The adventures of the World’s Most Brilliant Scientist is a family-friendly old-style radio show that has been going since 2004. You can start way back at the beginning, more than 600 episodes ago, but it’s actually pretty easy to catch up after just a couple of more recent episodes. Part science program, part geography, part history lesson, we really enjoy dipping in and out of Dr Floyd’s story when we’re on road trips. [USA]
A brand new podcast from the Short + Curly crew. Fierce Girls promises to immerse us in “the brave, adventurous, and mighty girls and women of the world”. The first episodes have featured Jessica Watson, Louise Sauvage, and Nancy Wake, so I think we are in for a treat.
If you’ve got younger kids ranging through to early-teens, Brains On is a good one. Everything a kid can possibly think to ask about science is covered by the entertaining adult and kid hosts and experts in the field. This NPR show has been going strong since 2012, so I’m guessing they are doing something very right. [USA]
This multi-award-winning serial is a mystery story that begs to be heard. Eleven-year-old Mars Patel and his buddies (all played by kids) are on an adventurous hunt for their two missing friends. Let’s just say that mysterious tech billionaire Oliver Pruitt isn’t exactly on board with that. A little like a marvellous cross between The Goonies, Serial and Stranger Things, so it might not be the best pick for nervous-types. [USA]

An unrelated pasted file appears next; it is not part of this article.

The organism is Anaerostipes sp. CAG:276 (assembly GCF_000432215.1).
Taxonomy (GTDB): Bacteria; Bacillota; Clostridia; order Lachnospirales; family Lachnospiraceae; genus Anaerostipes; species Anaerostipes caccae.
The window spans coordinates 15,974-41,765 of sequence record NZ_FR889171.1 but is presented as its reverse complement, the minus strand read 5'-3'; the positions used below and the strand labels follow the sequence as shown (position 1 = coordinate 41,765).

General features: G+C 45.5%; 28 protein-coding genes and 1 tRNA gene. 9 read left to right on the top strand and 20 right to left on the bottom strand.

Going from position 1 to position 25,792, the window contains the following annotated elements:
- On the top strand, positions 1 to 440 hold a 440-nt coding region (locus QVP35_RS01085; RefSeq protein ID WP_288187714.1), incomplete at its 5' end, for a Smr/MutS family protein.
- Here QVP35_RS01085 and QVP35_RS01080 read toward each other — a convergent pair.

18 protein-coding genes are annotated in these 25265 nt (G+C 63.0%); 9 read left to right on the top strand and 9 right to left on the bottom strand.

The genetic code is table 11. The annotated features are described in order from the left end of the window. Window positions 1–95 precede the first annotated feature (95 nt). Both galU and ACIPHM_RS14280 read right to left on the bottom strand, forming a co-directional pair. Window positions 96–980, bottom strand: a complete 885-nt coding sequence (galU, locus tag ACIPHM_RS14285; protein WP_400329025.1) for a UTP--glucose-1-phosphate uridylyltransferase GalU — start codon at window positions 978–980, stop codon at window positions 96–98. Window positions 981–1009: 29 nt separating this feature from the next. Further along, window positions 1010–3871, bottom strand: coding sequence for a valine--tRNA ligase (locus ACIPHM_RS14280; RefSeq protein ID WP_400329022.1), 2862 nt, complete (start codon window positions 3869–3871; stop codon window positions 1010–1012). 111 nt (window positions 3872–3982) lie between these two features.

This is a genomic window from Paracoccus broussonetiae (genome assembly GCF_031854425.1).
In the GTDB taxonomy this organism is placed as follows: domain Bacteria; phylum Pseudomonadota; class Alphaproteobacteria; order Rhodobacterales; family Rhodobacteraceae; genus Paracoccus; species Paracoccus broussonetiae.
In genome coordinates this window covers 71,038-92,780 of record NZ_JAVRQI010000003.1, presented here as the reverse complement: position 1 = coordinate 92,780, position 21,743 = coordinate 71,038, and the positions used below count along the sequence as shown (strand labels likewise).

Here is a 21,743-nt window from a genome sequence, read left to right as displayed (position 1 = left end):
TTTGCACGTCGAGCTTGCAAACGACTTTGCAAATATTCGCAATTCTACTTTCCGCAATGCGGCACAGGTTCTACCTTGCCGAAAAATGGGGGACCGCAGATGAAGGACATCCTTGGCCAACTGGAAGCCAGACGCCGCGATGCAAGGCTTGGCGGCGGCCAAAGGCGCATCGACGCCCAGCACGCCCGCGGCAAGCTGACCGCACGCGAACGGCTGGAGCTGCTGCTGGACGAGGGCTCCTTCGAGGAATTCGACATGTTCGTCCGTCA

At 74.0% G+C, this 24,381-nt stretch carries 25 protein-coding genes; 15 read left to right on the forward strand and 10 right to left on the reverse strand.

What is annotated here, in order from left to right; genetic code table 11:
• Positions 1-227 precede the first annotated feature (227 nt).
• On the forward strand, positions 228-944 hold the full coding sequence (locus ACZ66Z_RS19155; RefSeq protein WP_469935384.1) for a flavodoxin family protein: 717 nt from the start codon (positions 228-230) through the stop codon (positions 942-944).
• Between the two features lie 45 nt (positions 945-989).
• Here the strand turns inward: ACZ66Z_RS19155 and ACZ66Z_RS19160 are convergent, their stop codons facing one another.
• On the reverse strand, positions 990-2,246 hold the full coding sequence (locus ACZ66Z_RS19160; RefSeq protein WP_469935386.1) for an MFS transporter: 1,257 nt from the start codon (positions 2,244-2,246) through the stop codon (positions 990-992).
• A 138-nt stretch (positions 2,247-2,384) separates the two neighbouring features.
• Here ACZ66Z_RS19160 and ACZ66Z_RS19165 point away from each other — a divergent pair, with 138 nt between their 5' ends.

Everything a kid ever wanted to know about the latest technology is covered by this enthusiastic teen Kid Friday team (and their dog, Winston). It’s actually produced as a video podcast, but you don’t need to watch to enjoy it immensely. [USA]
Another NPR family serial, this one starring the irrepressible radio reporter Eleanor Amplified. The great thing about Eleanor’s highly-entertaining exploits is that she opens important conversations about freedom of speech, access to information, privacy and more. [USA]
An NYPR initiative that trains teens in radio broadcasting, the resulting Radio Rookies podcast is a unique deep-dive into a diversity of New York teen perspectives. Each segment is less than 10 minutes long, so it’s a good morning or bedtime listen. Many of the stories will be confronting for suburban Aussie kids, but that’s all part of the charm. Have a listen yourself before the kids get into this one. It’s definitely one for older-tweens through to teens. [USA]
A clever bi-monthly broadcast from a fictitious town where everyday weather, news and what’s-on announcements paint a curious picture of strange goings-ons. It’s a little bit spooky, very funny and always interesting and creatively inspiring. The podcast has had a rabid cult following for years for good reason. [USA]
Little snippets of American history are brought to life in this fascinating podcast produced by Mick Sullivan, the Manager of Youth and Family Programs at the Frazier History Museum in Louisville, Kentucky (there’s an excellent interview with Sullivan here). The Past and the Curious is billed as being a little bit like Drunk History for kids – without the alcohol unfortunately. I’d love someone clever to do an Australian version of this podcast – anyone? [USA]
“Relaxation stories” to help kids sort through everyday issues in a calm, soothing way. This mindfulness program is an excellent way segue from the younger-years bedtime story to a thouroughly modern bedtime podcast. Each Peace Out story is given a recommended age, starting from age 5 through to about 12. [USA]
Have your kids got a favourite we’ve missed?